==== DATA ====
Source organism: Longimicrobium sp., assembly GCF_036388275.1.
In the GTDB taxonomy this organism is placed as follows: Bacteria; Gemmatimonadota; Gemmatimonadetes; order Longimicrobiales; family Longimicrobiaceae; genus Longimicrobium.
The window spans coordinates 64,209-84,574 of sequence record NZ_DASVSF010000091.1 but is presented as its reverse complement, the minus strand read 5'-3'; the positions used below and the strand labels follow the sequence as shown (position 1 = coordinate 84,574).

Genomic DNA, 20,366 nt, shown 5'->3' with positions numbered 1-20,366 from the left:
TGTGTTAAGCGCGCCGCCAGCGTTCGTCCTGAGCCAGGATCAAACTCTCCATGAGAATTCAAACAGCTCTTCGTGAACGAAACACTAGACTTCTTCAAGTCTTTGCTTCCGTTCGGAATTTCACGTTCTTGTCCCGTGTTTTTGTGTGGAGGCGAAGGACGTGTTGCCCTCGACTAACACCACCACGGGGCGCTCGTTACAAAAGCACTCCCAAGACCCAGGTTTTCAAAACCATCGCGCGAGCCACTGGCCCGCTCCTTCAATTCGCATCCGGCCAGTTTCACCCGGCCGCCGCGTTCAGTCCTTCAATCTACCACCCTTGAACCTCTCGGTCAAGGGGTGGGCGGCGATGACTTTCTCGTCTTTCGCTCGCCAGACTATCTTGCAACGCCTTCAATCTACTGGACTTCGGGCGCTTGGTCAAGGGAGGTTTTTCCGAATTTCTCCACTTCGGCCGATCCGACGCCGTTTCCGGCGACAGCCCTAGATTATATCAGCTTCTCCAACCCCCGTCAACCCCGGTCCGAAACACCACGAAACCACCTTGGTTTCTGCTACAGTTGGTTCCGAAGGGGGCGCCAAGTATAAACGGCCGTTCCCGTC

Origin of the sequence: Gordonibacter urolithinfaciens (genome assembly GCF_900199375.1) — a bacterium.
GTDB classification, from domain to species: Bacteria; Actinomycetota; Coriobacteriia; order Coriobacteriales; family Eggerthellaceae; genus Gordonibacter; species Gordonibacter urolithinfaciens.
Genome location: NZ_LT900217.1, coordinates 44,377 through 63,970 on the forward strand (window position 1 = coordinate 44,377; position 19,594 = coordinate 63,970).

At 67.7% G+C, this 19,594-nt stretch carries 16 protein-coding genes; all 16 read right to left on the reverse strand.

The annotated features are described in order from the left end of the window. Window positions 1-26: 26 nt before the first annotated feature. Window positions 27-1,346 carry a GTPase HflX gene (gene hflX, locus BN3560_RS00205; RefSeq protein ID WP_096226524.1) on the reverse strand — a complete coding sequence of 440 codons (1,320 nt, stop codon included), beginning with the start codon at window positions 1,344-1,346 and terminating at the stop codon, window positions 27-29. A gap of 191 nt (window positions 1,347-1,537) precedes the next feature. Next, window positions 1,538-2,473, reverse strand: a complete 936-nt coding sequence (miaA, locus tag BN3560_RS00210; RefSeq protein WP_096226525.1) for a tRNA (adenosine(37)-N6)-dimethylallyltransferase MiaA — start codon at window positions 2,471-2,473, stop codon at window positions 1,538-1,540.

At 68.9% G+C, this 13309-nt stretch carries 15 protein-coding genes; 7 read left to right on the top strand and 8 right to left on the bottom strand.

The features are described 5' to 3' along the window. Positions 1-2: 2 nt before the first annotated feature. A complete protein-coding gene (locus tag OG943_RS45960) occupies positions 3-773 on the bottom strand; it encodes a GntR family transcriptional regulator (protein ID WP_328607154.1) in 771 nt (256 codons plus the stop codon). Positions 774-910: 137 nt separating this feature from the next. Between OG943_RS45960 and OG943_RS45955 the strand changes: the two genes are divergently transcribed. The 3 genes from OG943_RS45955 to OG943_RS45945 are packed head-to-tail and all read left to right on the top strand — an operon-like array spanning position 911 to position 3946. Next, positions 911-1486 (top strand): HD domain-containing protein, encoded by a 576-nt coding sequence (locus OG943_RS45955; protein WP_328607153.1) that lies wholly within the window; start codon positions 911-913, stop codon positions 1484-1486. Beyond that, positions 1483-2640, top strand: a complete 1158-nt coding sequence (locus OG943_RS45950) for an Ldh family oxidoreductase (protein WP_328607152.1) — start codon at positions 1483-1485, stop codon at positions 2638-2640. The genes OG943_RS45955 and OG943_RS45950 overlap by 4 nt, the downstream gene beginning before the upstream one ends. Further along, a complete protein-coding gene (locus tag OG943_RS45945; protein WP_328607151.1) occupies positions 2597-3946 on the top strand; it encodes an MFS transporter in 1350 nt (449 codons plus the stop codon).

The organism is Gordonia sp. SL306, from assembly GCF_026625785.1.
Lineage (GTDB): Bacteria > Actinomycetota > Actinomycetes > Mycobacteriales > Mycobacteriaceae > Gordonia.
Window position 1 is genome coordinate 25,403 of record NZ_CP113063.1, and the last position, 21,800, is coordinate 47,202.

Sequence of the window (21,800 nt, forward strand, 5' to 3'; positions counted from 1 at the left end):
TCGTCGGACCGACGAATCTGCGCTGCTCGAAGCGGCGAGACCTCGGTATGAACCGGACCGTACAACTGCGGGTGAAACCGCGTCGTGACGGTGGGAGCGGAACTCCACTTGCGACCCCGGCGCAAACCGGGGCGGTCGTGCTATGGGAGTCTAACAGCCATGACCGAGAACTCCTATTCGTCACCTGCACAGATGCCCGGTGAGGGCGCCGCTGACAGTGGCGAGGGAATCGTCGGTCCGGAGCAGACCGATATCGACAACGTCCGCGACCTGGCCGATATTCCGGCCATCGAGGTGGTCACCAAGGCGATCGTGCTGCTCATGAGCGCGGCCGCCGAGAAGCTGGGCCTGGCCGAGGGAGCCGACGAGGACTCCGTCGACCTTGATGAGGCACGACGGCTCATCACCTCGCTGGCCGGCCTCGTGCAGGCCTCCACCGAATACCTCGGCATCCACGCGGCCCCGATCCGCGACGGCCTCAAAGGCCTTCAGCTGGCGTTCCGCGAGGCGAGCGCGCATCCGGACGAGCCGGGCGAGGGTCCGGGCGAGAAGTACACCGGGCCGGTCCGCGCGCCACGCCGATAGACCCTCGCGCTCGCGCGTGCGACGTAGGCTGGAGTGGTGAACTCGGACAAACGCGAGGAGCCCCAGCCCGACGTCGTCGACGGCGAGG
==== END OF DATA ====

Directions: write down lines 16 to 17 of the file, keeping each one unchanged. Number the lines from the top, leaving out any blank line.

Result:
Sequence of the window (21,800 nt, forward strand, 5' to 3'; positions counted from 1 at the left end):
TCGTCGGACCGACGAATCTGCGCTGCTCGAAGCGGCGAGACCTCGGTATGAACCGGACCGTACAACTGCGGGTGAAACCGCGTCGTGACGGTGGGAGCGGAACTCCACTTGCGACCCCGGCGCAAACCGGGGCGGTCGTGCTATGGGAGTCTAACAGCCATGACCGAGAACTCCTATTCGTCACCTGCACAGATGCCCGGTGAGGGCGCCGCTGACAGTGGCGAGGGAATCGTCGGTCCGGAGCAGACCGATATCGACAACGTCCGCGACCTGGCCGATATTCCGGCCATCGAGGTGGTCACCAAGGCGATCGTGCTGCTCATGAGCGCGGCCGCCGAGAAGCTGGGCCTGGCCGAGGGAGCCGACGAGGACTCCGTCGACCTTGATGAGGCACGACGGCTCATCACCTCGCTGGCCGGCCTCGTGCAGGCCTCCACCGAATACCTCGGCATCCACGCGGCCCCGATCCGCGACGGCCTCAAAGGCCTTCAGCTGGCGTTCCGCGAGGCGAGCGCGCATCCGGACGAGCCGGGCGAGGGTCCGGGCGAGAAGTACACCGGGCCGGTCCGCGCGCCACGCCGATAGACCCTCGCGCTCGCGCGTGCGACGTAGGCTGGAGTGGTGAACTCGGACAAACGCGAGGAGCCCCAGCCCGACGTCGTCGACGGCGAGG